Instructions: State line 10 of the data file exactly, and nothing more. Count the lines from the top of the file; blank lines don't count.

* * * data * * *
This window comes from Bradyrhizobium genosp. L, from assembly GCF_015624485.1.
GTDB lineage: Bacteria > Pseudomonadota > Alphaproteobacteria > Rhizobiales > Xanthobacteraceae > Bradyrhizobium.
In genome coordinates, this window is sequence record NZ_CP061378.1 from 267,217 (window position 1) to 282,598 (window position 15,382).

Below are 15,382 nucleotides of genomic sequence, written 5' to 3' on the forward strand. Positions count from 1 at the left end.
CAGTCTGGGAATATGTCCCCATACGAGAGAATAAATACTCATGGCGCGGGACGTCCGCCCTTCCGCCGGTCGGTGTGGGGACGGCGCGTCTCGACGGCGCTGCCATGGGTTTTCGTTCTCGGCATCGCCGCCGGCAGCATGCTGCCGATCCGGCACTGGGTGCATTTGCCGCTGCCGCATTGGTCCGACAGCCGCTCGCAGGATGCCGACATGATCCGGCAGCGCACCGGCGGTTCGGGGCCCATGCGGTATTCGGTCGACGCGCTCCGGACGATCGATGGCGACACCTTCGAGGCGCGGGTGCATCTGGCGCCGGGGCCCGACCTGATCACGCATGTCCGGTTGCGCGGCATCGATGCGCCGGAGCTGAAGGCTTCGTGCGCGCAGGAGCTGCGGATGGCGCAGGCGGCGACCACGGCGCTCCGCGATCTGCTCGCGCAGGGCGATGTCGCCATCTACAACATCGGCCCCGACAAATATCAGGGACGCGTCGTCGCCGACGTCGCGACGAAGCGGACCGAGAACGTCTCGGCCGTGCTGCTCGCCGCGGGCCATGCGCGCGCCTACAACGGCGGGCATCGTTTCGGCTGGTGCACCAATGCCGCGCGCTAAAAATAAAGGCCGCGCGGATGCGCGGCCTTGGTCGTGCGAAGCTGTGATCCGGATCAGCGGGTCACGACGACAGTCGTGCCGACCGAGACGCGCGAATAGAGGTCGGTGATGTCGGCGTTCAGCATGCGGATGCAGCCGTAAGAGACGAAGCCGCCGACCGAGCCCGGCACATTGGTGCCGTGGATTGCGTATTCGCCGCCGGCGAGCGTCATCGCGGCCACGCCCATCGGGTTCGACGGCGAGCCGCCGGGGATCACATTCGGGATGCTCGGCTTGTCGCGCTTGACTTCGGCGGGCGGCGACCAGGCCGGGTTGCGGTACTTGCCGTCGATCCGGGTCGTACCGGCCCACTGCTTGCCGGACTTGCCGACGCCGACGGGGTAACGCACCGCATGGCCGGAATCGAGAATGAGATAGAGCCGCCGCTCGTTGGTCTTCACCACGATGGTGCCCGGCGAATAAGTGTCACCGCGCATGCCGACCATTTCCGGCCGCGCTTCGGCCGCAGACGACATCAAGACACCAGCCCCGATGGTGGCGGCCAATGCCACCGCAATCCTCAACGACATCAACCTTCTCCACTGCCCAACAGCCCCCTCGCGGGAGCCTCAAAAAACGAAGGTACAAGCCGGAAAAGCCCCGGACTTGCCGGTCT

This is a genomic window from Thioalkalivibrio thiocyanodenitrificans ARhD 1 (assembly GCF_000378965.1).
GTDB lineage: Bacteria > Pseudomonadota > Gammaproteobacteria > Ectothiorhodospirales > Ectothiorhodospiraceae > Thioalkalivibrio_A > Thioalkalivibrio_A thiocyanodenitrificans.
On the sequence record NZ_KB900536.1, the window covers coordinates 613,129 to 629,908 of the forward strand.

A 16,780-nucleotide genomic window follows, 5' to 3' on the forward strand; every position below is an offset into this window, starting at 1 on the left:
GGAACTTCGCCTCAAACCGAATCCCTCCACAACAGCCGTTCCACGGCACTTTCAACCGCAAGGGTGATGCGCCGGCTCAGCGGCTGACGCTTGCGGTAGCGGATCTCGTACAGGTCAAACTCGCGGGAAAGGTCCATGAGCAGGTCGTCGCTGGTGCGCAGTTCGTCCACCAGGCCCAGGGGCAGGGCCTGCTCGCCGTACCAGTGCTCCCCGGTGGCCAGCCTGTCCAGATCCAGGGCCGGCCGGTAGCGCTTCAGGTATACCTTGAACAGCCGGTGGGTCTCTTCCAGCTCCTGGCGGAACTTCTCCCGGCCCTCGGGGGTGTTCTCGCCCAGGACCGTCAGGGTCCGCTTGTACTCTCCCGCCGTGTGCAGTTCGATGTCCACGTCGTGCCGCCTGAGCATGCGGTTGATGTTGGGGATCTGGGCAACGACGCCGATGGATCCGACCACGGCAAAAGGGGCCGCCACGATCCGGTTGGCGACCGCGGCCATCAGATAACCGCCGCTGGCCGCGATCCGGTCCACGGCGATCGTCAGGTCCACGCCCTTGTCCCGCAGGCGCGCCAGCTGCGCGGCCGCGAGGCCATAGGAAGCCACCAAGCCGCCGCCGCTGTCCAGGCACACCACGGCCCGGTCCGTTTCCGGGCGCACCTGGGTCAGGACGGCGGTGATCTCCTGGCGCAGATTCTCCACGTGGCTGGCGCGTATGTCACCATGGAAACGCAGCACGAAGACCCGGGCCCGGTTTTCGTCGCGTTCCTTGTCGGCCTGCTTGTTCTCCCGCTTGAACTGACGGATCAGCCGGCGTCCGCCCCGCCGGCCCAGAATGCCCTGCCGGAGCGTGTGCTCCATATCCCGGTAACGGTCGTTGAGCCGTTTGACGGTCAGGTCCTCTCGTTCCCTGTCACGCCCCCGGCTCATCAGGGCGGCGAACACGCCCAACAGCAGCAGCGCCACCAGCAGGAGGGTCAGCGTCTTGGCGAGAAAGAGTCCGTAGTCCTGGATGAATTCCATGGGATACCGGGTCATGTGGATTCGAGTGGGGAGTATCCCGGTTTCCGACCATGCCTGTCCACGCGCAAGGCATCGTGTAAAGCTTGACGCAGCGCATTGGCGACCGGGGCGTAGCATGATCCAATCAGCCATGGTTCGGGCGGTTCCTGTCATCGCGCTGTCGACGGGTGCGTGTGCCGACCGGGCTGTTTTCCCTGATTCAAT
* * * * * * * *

GGAACTTCGCCTCAAACCGAATCCCTCCACAACAGCCGTTCCACGGCACTTTCAACCGCAAGGGTGATGCGCCGGCTCAGCGGCTGACGCTTGCGGTAGCGGATCTCGTACAGGTCAAACTCGCGGGAAAGGTCCATGAGCAGGTCGTCGCTGGTGCGCAGTTCGTCCACCAGGCCCAGGGGCAGGGCCTGCTCGCCGTACCAGTGCTCCCCGGTGGCCAGCCTGTCCAGATCCAGGGCCGGCCGGTAGCGCTTCAGGTATACCTTGAACAGCCGGTGGGTCTCTTCCAGCTCCTGGCGGAACTTCTCCCGGCCCTCGGGGGTGTTCTCGCCCAGGACCGTCAGGGTCCGCTTGTACTCTCCCGCCGTGTGCAGTTCGATGTCCACGTCGTGCCGCCTGAGCATGCGGTTGATGTTGGGGATCTGGGCAACGACGCCGATGGATCCGACCACGGCAAAAGGGGCCGCCACGATCCGGTTGGCGACCGCGGCCATCAGATAACCGCCGCTGGCCGCGATCCGGTCCACGGCGATCGTCAGGTCCACGCCCTTGTCCCGCAGGCGCGCCAGCTGCGCGGCCGCGAGGCCATAGGAAGCCACCAAGCCGCCGCCGCTGTCCAGGCACACCACGGCCCGGTCCGTTTCCGGGCGCACCTGGGTCAGGACGGCGGTGATCTCCTGGCGCAGATTCTCCACGTGGCTGGCGCGTATGTCACCATGGAAACGCAGCACGAAGACCCGGGCCCGGTTTTCGTCGCGTTCCTTGTCGGCCTGCTTGTTCTCCCGCTTGAACTGACGGATCAGCCGGCGTCCGCCCCGCCGGCCCAGAATGCCCTGCCGGAGCGTGTGCTCCATATCCCGGTAACGGTCGTTGAGCCGTTTGACGGTCAGGTCCTCTCGTTCCCTGTCACGCCCCCGGCTCATCAGGGCGGCGAACACGCCCAACAGCAGCAGCGCCACCAGCAGGAGGGTCAGCGTCTTGGCGAGAAAGAGTCCGTAGTCCTGGATGAATTCCATGGGATACCGGGTCATGTGGATTCGAGTGGGGAGTATCCCGGTTTCCGACCATGCCTGTCCACGCGCAAGGCATCGTGTAAAGCTTGACGCAGCGCATTGGCGACCGGGGCGTAGCATGATCCAATCAGCCATGGTTCGGGCGGTTCCTGTCATCGCGCTGTCGACGGGTGCGTGTGCCGACCGGGCTGTTTTCCCTGATTCAAT